A thousand years ago, rice farmers in Bali created a complex, ritual-based farming system in which "subaks," self-governing, democratic organizations of farmers, managed the shared use of irrigation water among terraced rice paddies. Subak heads met in sacred temples, stationed along irrigation pathways, to coordinate planting and watering schedules in ways that would ensure an ecologically responsible sharing of resources. Although it has faced challenges, Bali's ancient water temple system remains largely in place today. Hundreds of water temples are sites of festivals, rituals and religious offerings, thanking the gods for the gift of irrigation water, which flows through canals and tunnels from Bali's volcanic Lake Batur into numerous rivers and streams and to the jewel-like terraced fields. This system is considered a living model of sustainability.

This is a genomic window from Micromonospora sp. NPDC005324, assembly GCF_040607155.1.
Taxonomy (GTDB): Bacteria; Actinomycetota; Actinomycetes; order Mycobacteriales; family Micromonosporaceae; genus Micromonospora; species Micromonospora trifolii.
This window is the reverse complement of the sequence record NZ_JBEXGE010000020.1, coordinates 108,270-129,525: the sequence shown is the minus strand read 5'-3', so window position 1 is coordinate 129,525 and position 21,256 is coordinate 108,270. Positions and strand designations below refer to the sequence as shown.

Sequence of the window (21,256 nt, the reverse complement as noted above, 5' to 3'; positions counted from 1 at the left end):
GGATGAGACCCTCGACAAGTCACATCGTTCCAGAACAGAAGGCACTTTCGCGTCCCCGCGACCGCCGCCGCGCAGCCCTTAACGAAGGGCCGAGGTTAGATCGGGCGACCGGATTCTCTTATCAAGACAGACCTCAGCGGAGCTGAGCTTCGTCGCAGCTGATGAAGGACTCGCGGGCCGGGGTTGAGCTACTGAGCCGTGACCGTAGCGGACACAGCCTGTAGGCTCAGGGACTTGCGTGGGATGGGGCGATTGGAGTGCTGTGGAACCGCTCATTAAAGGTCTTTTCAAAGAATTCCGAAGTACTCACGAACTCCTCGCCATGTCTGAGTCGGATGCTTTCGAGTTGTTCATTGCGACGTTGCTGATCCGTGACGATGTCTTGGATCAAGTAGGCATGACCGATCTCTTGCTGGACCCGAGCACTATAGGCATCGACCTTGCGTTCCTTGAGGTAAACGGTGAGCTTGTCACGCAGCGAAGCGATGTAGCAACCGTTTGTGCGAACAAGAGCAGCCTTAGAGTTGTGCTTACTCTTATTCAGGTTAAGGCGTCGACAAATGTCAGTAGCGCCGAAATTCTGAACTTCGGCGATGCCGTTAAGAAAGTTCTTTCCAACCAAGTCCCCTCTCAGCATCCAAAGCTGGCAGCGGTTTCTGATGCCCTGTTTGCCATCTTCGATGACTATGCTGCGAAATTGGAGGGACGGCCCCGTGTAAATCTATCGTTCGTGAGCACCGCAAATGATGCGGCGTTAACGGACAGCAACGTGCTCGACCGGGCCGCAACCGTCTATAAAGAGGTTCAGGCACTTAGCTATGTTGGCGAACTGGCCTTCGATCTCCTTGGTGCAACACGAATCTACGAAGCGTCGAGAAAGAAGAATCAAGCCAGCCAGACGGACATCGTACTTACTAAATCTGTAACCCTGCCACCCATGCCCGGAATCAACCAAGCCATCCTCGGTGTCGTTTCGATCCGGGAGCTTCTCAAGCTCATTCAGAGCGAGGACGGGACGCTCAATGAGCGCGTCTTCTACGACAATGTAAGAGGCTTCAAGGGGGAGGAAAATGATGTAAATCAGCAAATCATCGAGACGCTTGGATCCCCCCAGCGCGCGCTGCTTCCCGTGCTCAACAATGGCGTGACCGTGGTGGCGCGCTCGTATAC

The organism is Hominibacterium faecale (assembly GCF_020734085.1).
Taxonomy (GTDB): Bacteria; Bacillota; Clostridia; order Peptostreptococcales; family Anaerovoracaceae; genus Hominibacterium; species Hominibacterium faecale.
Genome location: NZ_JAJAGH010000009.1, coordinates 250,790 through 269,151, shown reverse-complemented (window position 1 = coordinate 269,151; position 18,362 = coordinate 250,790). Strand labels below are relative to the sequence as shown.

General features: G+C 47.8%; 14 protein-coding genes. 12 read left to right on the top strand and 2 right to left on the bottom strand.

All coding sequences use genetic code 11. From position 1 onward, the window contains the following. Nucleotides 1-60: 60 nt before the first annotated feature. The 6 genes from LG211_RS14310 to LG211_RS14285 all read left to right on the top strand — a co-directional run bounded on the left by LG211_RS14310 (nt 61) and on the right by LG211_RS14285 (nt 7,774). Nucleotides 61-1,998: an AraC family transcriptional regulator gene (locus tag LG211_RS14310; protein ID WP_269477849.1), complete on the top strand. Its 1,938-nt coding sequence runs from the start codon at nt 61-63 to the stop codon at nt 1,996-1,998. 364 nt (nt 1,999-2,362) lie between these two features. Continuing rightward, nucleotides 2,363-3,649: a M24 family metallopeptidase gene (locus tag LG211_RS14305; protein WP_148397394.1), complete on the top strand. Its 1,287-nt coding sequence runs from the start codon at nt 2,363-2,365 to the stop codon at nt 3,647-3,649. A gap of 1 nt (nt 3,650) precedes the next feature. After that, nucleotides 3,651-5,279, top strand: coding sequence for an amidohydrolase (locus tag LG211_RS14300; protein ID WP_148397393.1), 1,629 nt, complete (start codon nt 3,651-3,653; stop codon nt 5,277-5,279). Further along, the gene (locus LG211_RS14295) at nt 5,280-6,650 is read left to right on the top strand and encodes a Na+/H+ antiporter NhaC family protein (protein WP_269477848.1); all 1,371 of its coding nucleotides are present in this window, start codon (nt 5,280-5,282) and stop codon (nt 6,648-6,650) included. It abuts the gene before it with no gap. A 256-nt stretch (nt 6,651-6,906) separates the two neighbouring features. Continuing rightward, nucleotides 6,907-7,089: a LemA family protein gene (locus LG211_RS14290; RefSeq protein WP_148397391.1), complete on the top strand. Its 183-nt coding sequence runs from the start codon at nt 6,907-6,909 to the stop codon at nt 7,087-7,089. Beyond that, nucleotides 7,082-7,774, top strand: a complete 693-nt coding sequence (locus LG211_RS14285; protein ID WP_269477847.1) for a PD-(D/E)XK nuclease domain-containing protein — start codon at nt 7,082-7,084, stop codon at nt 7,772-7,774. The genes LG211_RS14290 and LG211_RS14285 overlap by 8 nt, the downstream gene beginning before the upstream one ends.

Funding Sources: 

  • Earth Observatory of Singapore

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